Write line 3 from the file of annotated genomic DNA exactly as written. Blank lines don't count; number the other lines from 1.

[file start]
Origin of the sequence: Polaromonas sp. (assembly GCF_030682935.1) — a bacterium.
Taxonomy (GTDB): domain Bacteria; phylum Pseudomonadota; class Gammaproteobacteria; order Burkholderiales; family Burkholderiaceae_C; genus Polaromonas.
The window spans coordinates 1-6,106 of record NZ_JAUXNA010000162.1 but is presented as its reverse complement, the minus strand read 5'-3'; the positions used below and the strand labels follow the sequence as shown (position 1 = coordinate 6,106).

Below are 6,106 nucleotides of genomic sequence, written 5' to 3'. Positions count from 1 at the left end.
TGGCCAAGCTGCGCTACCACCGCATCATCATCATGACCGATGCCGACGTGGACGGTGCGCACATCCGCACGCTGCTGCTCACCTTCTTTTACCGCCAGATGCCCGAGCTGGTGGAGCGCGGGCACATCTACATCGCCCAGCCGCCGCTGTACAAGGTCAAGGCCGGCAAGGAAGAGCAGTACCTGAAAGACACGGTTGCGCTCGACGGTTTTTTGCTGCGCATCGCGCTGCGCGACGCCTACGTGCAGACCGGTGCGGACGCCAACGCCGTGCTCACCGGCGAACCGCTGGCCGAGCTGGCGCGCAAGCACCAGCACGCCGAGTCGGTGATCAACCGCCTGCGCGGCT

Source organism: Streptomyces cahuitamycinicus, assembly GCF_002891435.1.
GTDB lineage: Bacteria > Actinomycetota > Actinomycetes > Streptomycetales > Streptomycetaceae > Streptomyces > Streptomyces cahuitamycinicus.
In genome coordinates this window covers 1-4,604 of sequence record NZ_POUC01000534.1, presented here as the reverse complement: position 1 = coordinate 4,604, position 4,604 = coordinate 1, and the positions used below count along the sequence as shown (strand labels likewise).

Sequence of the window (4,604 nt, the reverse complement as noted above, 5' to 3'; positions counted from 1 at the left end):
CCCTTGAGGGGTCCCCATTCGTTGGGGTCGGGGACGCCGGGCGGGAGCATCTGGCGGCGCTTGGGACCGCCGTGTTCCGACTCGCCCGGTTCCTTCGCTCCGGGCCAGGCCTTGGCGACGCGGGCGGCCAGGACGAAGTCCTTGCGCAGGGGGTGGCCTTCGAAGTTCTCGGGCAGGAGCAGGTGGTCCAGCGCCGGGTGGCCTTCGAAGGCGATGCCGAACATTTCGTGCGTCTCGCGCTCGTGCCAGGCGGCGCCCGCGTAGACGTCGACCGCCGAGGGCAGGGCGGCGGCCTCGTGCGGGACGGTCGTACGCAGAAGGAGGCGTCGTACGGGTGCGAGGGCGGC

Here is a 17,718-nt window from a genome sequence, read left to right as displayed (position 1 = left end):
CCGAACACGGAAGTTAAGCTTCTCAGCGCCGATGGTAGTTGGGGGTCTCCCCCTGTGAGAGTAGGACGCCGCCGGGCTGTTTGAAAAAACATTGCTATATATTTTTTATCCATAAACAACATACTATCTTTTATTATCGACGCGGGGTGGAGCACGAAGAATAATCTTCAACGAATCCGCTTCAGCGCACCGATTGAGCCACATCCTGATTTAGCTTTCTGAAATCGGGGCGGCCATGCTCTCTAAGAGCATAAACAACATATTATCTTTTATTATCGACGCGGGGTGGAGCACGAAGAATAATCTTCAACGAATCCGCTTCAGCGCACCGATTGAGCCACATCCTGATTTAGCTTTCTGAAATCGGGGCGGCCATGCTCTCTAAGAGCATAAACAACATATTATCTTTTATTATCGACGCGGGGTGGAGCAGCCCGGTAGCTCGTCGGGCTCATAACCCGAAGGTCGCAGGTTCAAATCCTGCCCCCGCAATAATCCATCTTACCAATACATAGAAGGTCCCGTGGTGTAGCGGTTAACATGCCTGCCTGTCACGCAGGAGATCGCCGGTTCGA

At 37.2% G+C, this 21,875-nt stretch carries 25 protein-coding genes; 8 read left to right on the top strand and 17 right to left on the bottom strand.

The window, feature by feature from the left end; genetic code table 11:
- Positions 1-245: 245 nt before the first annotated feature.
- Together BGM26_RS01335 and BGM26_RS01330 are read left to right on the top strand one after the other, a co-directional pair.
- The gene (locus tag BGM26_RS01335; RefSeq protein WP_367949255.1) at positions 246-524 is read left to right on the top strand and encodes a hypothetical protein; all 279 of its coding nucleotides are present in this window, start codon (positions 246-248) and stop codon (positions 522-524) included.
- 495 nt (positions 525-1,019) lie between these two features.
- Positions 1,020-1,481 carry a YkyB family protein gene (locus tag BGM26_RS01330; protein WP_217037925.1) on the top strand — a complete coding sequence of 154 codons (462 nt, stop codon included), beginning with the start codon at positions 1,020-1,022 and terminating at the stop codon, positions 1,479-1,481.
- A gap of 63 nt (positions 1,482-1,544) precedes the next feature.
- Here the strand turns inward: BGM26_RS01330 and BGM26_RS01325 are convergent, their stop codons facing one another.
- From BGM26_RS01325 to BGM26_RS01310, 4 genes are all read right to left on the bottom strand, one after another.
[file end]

The window spans coordinates 1-6,106 of record NZ_JAUXNA010000162.1 but is presented as its reverse complement, the minus strand read 5'-3'; the positions used below and the strand labels follow the sequence as shown (position 1 = coordinate 6,106).